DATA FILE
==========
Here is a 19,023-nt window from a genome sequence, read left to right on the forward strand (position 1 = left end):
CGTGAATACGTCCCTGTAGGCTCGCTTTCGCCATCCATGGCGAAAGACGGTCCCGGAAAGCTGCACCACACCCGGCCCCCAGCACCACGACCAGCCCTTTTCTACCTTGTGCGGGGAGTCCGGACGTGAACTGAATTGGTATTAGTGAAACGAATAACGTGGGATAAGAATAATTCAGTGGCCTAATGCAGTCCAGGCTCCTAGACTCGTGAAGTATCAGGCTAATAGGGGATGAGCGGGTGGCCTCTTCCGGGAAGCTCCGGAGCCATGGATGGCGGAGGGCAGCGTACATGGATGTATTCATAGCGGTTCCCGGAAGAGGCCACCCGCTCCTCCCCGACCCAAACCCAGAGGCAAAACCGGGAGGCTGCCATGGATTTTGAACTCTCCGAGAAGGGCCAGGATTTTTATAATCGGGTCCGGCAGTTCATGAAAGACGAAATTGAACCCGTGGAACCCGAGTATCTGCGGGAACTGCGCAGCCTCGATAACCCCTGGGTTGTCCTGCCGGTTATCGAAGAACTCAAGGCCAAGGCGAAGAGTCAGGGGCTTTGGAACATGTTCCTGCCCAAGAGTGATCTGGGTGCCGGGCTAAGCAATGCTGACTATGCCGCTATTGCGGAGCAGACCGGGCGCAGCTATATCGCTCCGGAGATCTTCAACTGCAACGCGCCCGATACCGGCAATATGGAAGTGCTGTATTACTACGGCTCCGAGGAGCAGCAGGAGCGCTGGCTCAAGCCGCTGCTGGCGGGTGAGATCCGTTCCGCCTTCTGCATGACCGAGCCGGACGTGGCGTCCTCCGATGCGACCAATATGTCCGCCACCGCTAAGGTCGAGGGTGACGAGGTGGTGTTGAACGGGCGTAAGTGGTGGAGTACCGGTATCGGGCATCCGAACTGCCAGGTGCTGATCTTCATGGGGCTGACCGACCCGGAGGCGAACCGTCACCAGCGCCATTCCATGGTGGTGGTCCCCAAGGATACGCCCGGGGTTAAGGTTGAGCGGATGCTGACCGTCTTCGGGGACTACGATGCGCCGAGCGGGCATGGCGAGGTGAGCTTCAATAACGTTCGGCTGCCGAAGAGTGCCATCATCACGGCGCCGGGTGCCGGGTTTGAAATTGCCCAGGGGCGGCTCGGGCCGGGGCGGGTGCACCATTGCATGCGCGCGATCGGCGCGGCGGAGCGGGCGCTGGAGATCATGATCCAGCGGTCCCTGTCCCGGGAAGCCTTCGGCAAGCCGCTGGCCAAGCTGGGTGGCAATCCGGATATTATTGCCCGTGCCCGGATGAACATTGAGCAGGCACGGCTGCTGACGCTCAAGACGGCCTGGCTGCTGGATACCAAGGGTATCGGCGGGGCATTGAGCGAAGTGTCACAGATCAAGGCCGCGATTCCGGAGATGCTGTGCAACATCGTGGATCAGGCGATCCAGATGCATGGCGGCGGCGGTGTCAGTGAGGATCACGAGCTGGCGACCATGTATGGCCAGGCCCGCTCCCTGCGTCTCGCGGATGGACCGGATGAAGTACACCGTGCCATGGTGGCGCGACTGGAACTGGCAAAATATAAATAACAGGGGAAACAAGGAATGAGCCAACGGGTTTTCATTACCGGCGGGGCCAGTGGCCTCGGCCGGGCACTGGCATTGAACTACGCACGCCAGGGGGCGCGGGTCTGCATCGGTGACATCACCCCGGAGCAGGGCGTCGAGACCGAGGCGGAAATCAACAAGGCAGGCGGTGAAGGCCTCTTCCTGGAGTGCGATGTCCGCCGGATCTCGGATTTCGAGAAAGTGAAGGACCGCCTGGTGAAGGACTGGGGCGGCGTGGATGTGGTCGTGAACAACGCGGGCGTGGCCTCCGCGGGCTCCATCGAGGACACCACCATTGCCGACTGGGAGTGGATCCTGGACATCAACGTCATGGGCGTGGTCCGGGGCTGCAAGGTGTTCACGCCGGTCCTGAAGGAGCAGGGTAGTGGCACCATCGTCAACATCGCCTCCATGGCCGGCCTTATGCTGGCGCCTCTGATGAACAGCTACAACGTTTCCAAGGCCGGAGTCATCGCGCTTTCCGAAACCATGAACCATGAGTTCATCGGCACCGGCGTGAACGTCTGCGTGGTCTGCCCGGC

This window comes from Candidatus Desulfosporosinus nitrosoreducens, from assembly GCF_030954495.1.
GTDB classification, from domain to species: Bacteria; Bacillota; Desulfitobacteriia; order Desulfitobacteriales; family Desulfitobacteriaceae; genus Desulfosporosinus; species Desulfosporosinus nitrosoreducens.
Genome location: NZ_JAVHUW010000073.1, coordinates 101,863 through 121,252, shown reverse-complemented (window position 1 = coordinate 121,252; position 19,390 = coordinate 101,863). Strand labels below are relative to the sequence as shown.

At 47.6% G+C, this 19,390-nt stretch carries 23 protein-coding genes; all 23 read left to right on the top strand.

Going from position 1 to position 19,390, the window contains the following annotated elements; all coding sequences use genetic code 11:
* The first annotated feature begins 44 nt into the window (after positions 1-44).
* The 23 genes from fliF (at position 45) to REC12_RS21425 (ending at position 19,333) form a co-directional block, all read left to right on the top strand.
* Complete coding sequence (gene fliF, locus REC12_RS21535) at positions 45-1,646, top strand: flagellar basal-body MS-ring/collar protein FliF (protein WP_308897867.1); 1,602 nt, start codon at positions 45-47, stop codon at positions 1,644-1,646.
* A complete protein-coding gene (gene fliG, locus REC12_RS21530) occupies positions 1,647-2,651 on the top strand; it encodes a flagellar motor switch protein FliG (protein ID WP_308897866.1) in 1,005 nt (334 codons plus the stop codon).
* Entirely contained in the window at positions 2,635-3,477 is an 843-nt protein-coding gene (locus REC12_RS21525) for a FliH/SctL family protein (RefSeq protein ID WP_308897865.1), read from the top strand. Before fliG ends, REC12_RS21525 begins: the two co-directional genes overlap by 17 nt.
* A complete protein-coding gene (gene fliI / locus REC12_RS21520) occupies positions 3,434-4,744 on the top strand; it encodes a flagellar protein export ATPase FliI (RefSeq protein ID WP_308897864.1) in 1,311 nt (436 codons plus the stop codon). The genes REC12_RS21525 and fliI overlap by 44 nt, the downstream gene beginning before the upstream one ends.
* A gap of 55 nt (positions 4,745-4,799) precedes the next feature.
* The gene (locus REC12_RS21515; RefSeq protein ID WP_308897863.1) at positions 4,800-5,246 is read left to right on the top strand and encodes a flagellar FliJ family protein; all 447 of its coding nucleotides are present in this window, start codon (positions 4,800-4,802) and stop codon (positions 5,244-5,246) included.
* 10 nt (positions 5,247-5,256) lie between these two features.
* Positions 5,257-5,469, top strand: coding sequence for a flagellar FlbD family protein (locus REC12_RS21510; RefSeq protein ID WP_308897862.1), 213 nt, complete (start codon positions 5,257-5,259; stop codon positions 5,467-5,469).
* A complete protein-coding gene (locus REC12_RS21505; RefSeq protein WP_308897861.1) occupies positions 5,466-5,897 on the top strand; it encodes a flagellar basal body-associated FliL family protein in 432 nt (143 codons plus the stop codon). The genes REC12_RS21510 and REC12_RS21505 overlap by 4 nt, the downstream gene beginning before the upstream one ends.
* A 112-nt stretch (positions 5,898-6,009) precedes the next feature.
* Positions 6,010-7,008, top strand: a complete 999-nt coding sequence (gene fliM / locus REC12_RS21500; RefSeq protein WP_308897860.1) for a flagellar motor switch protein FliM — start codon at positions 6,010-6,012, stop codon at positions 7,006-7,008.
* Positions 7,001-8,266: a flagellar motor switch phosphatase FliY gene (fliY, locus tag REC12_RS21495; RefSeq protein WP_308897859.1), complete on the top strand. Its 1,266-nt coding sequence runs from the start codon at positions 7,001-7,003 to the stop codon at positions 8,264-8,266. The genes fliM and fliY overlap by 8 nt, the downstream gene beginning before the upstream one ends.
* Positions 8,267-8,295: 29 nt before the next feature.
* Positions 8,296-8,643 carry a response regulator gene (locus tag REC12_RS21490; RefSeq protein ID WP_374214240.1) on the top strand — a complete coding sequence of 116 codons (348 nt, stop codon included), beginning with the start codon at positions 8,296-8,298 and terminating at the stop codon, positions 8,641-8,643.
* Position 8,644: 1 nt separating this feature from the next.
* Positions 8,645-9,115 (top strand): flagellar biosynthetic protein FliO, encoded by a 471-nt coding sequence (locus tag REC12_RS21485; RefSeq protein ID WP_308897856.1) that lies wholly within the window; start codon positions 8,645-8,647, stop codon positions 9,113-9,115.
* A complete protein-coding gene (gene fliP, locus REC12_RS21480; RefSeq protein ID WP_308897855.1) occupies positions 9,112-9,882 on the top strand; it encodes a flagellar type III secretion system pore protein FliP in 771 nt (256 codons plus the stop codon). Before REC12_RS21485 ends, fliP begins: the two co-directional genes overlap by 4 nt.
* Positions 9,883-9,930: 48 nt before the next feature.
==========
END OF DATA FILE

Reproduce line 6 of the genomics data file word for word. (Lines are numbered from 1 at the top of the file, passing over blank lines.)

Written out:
At 47.6% G+C, this 19,390-nt stretch carries 23 protein-coding genes; all 23 read left to right on the top strand.